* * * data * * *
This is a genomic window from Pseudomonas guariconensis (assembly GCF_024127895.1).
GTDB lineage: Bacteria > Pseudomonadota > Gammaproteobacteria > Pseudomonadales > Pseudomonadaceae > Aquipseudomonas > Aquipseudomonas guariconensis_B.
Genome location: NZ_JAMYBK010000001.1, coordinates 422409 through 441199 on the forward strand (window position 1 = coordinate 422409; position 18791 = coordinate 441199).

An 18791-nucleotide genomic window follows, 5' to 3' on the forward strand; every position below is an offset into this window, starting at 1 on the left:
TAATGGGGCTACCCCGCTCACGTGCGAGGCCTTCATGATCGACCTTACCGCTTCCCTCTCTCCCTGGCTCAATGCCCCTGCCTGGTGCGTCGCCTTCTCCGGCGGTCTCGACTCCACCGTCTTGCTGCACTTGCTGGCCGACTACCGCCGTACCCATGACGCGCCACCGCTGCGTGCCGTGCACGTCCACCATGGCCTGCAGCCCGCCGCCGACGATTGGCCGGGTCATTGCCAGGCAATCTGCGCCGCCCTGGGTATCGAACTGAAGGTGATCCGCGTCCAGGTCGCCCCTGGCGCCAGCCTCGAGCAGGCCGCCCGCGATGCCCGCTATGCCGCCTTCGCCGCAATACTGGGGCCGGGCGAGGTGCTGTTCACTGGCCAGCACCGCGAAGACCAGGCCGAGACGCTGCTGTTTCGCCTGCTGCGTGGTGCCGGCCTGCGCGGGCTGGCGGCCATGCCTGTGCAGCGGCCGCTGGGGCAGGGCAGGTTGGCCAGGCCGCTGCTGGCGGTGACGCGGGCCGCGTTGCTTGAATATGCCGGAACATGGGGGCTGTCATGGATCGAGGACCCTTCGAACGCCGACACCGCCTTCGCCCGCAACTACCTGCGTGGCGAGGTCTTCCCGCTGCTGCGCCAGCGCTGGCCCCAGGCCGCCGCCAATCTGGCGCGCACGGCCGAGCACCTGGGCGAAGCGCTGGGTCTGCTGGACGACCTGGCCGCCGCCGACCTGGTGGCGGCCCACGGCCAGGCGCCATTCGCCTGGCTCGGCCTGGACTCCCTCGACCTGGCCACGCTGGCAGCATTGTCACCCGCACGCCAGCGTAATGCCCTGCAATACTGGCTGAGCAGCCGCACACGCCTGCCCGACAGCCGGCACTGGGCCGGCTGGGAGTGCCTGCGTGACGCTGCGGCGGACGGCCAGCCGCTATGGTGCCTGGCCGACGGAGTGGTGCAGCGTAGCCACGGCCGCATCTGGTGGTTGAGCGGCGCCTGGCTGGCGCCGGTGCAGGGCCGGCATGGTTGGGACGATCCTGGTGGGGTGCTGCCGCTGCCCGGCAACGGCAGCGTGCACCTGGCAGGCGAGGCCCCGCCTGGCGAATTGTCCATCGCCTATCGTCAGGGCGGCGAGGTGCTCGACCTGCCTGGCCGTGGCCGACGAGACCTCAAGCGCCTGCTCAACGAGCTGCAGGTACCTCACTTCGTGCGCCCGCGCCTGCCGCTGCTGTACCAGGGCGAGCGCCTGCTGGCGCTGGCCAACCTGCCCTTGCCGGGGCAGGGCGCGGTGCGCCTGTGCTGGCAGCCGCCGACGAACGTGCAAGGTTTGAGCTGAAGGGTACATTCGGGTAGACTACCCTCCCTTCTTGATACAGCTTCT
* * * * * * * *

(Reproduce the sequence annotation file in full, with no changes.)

This is a genomic window from Pseudomonas guariconensis (assembly GCF_024127895.1).
GTDB lineage: Bacteria > Pseudomonadota > Gammaproteobacteria > Pseudomonadales > Pseudomonadaceae > Aquipseudomonas > Aquipseudomonas guariconensis_B.
Genome location: NZ_JAMYBK010000001.1, coordinates 422409 through 441199 on the forward strand (window position 1 = coordinate 422409; position 18791 = coordinate 441199).

An 18791-nucleotide genomic window follows, 5' to 3' on the forward strand; every position below is an offset into this window, starting at 1 on the left:
TAATGGGGCTACCCCGCTCACGTGCGAGGCCTTCATGATCGACCTTACCGCTTCCCTCTCTCCCTGGCTCAATGCCCCTGCCTGGTGCGTCGCCTTCTCCGGCGGTCTCGACTCCACCGTCTTGCTGCACTTGCTGGCCGACTACCGCCGTACCCATGACGCGCCACCGCTGCGTGCCGTGCACGTCCACCATGGCCTGCAGCCCGCCGCCGACGATTGGCCGGGTCATTGCCAGGCAATCTGCGCCGCCCTGGGTATCGAACTGAAGGTGATCCGCGTCCAGGTCGCCCCTGGCGCCAGCCTCGAGCAGGCCGCCCGCGATGCCCGCTATGCCGCCTTCGCCGCAATACTGGGGCCGGGCGAGGTGCTGTTCACTGGCCAGCACCGCGAAGACCAGGCCGAGACGCTGCTGTTTCGCCTGCTGCGTGGTGCCGGCCTGCGCGGGCTGGCGGCCATGCCTGTGCAGCGGCCGCTGGGGCAGGGCAGGTTGGCCAGGCCGCTGCTGGCGGTGACGCGGGCCGCGTTGCTTGAATATGCCGGAACATGGGGGCTGTCATGGATCGAGGACCCTTCGAACGCCGACACCGCCTTCGCCCGCAACTACCTGCGTGGCGAGGTCTTCCCGCTGCTGCGCCAGCGCTGGCCCCAGGCCGCCGCCAATCTGGCGCGCACGGCCGAGCACCTGGGCGAAGCGCTGGGTCTGCTGGACGACCTGGCCGCCGCCGACCTGGTGGCGGCCCACGGCCAGGCGCCATTCGCCTGGCTCGGCCTGGACTCCCTCGACCTGGCCACGCTGGCAGCATTGTCACCCGCACGCCAGCGTAATGCCCTGCAATACTGGCTGAGCAGCCGCACACGCCTGCCCGACAGCCGGCACTGGGCCGGCTGGGAGTGCCTGCGTGACGCTGCGGCGGACGGCCAGCCGCTATGGTGCCTGGCCGACGGAGTGGTGCAGCGTAGCCACGGCCGCATCTGGTGGTTGAGCGGCGCCTGGCTGGCGCCGGTGCAGGGCCGGCATGGTTGGGACGATCCTGGTGGGGTGCTGCCGCTGCCCGGCAACGGCAGCGTGCACCTGGCAGGCGAGGCCCCGCCTGGCGAATTGTCCATCGCCTATCGTCAGGGCGGCGAGGTGCTCGACCTGCCTGGCCGTGGCCGACGAGACCTCAAGCGCCTGCTCAACGAGCTGCAGGTACCTCACTTCGTGCGCCCGCGCCTGCCGCTGCTGTACCAGGGCGAGCGCCTGCTGGCGCTGGCCAACCTGCCCTTGCCGGGGCAGGGCGCGGTGCGCCTGTGCTGGCAGCCGCCGACGAACGTGCAAGGTTTGAGCTGAAGGGTACATTCGGGTAGACTACCCTCCCTTCTTGATACAGCTTCT